I find myself afraid of ANY confrontational situation in FL and cower when in them as it has become a shoot first, think later state.
    Yes, I'm planning to leave....quickly.
    Rick Scott is a sociopath and I can't WAIT to vote him out of office.
    People call themselves animal lovers, then let their dogs chase the squirrels. You're scaring the shit out of the squirrels, you schmuck!


    2 members found this post helpful.

  8. #348
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    Quote Originally Posted by Go Fish View Post
    You have still not answered the question. How much collateral damage is acceptable to you? Stop dancing around the issue.
    1. Your question is like the old classic "Are you still beating your wife?" You're attempting to maneuver people who disagree with you into saying something that will make them look like sociopaths. Your question is based on a false premise.

    2. Many people have answered your question already. You just don't like what they have to say, so you continue to insist that no one is answering your question.

    3. No collateral damage is acceptable. None. Zero. Is that plain enough for you?

    4. Your false premise equates the belief that "no collateral damage is acceptable" to support for your proposal to ban semi-automatic weapons and impose strict gun control. Your false premise is, well, false. One does not necessarily follow the other.


    2 members found this post helpful.

  9. #349
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    Quote Originally Posted by sophie View Post
    To answer the OP, in the countries that I know of (mostly European countries) that have strict gun laws, massacres such as this one very rarely happen, if at all.

    Yes, people still get crazy and kill, by stabbing, clubbing people...but with few exceptions (the latest that comes to mind is that crazy gunman on the island in Norway last year), you don't see so many people being killed because of one shooting event.

    However, there was never such a " gun culture" in these countries as there was and still is in the US. Nor are there such powerful gun lobbies in those countries.
    What can the US do...
    -stricter gun control? (as in, no more legal access to rapid fire shooting weapons, etc)
    -guns that can only be fired by the person who legally purchased them? (dreaming...)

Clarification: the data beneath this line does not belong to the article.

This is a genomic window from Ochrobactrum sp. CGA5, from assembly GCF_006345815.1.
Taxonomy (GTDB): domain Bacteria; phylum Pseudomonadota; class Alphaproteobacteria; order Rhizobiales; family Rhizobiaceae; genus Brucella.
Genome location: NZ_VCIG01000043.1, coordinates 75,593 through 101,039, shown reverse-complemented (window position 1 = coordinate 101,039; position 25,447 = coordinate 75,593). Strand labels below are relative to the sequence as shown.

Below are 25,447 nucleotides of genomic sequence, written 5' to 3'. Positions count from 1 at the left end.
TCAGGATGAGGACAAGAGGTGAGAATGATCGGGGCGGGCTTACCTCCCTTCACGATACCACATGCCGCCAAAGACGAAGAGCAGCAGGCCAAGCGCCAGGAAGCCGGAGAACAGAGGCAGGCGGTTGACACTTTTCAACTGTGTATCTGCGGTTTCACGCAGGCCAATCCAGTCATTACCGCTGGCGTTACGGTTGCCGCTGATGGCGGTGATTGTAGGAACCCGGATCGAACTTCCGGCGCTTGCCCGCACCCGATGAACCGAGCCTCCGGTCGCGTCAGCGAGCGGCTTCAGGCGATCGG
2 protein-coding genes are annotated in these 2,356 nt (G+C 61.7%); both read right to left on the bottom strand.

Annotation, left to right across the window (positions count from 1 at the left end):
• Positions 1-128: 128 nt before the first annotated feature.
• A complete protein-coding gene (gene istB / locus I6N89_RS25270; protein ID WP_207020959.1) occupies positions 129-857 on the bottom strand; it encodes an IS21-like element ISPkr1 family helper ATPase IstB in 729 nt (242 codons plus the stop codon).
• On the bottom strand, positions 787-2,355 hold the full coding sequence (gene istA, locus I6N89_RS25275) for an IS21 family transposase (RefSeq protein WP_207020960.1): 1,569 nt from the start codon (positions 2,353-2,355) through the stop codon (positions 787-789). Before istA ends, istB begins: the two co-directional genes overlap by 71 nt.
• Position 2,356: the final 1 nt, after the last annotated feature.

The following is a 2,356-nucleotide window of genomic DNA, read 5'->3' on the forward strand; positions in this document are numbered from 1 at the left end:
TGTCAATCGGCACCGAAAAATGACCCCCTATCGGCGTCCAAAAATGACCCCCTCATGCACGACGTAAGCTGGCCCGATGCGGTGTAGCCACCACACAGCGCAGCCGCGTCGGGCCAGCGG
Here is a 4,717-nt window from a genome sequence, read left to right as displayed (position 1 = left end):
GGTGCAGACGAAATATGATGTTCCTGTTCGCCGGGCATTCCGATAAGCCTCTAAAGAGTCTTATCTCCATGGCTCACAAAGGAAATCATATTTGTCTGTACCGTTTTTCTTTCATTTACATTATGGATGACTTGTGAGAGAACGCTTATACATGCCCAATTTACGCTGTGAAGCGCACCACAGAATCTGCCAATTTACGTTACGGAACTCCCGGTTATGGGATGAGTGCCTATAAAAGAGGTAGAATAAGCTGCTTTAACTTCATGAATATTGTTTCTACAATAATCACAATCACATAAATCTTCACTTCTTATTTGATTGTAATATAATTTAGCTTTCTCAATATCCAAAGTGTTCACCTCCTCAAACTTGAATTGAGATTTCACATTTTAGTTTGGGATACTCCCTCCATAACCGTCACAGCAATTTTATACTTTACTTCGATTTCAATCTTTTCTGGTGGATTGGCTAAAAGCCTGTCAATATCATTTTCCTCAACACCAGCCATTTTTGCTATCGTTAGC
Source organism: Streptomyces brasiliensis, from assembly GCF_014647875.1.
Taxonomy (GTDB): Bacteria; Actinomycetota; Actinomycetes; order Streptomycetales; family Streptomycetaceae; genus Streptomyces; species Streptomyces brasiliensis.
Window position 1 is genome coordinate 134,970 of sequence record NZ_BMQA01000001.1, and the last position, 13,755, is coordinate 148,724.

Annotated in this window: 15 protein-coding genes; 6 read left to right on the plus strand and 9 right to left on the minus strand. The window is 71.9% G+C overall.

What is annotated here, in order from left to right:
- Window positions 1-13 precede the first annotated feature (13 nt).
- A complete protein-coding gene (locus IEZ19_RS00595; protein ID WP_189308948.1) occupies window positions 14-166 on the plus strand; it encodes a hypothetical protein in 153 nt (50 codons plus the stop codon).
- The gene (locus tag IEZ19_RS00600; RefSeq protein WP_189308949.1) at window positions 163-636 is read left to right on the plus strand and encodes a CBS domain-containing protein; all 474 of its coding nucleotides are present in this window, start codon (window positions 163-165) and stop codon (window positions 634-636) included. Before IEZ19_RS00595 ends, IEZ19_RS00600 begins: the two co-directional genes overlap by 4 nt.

- metallic detectors at every public place including schools? (I'm sure that's already in place in most of the US?)
    - armed marshals in every public place?
    - better detection and management of people with mental illnesses?

    All I feel right now is an immense sadness for all the families touched by this tragedy.
    And those northern European countries are tiny, and homogenous. Everyone looks like and acts like everyone.

    Apples to oranges, Sweden to USA.

    It's illegal to own a handgun in Mexico. How's that working out down there?


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  10. #350
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    @NoSuchPerson: I strongly disagree with your position on guns, however I want to say that I appreciate the way you've expressed it. To have a reasonable and constructive debate, we have to call out logical fallacies and inflammatory rhetoric on BOTH sides. That said , I feel like you strayed into logical fallacy land yourself a bit with this statement:
    "Nations with stringent gun controls tend to have much higher murder rates than nations that allow guns. People murdering other people is not related to the availability of guns, it's related to other societal factors. If guns aren't available, other weapons (bombs, knives, etc.) are used."
    Linking nations with gun controls with higher murder rates than nations that allow guns implies causality, when the next sentence is rightly trying to say that it's NOT cause/effect.